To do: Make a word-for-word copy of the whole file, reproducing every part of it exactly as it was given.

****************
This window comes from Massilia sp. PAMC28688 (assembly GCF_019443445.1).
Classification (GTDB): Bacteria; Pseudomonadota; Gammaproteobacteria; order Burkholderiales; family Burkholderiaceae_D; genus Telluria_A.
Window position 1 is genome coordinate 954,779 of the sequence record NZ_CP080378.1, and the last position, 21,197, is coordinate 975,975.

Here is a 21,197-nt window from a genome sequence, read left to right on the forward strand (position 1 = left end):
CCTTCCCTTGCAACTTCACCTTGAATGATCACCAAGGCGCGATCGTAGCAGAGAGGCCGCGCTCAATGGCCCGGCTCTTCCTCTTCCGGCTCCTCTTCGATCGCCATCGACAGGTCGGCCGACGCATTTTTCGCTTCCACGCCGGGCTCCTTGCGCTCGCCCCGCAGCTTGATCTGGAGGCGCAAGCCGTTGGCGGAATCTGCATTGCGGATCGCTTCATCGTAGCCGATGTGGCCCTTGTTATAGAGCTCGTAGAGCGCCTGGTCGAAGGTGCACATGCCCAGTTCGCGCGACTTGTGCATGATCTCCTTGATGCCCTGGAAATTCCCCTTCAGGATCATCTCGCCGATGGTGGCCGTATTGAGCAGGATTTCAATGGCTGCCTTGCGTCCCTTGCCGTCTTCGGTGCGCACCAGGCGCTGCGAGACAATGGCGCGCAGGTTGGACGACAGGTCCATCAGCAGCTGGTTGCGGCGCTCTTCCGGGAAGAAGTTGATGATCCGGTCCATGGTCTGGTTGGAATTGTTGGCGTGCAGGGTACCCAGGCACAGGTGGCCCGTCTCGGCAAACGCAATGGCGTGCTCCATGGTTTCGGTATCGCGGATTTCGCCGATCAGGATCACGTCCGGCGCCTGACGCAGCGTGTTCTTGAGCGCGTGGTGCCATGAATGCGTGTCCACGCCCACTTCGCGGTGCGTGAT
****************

This window comes from Massilia sp. PAMC28688 (assembly GCF_019443445.1).
Classification (GTDB): Bacteria; Pseudomonadota; Gammaproteobacteria; order Burkholderiales; family Burkholderiaceae_D; genus Telluria_A.
Window position 1 is genome coordinate 954,779 of the sequence record NZ_CP080378.1, and the last position, 21,197, is coordinate 975,975.

Here is a 21,197-nt window from a genome sequence, read left to right on the forward strand (position 1 = left end):
CCTTCCCTTGCAACTTCACCTTGAATGATCACCAAGGCGCGATCGTAGCAGAGAGGCCGCGCTCAATGGCCCGGCTCTTCCTCTTCCGGCTCCTCTTCGATCGCCATCGACAGGTCGGCCGACGCATTTTTCGCTTCCACGCCGGGCTCCTTGCGCTCGCCCCGCAGCTTGATCTGGAGGCGCAAGCCGTTGGCGGAATCTGCATTGCGGATCGCTTCATCGTAGCCGATGTGGCCCTTGTTATAGAGCTCGTAGAGCGCCTGGTCGAAGGTGCACATGCCCAGTTCGCGCGACTTGTGCATGATCTCCTTGATGCCCTGGAAATTCCCCTTCAGGATCATCTCGCCGATGGTGGCCGTATTGAGCAGGATTTCAATGGCTGCCTTGCGTCCCTTGCCGTCTTCGGTGCGCACCAGGCGCTGCGAGACAATGGCGCGCAGGTTGGACGACAGGTCCATCAGCAGCTGGTTGCGGCGCTCTTCCGGGAAGAAGTTGATGATCCGGTCCATGGTCTGGTTGGAATTGTTGGCGTGCAGGGTACCCAGGCACAGGTGGCCCGTCTCGGCAAACGCAATGGCGTGCTCCATGGTTTCGGTATCGCGGATTTCGCCGATCAGGATCACGTCCGGCGCCTGACGCAGCGTGTTCTTGAGCGCGTGGTGCCATGAATGCGTGTCCACGCCCACTTCGCGGTGCGTGAT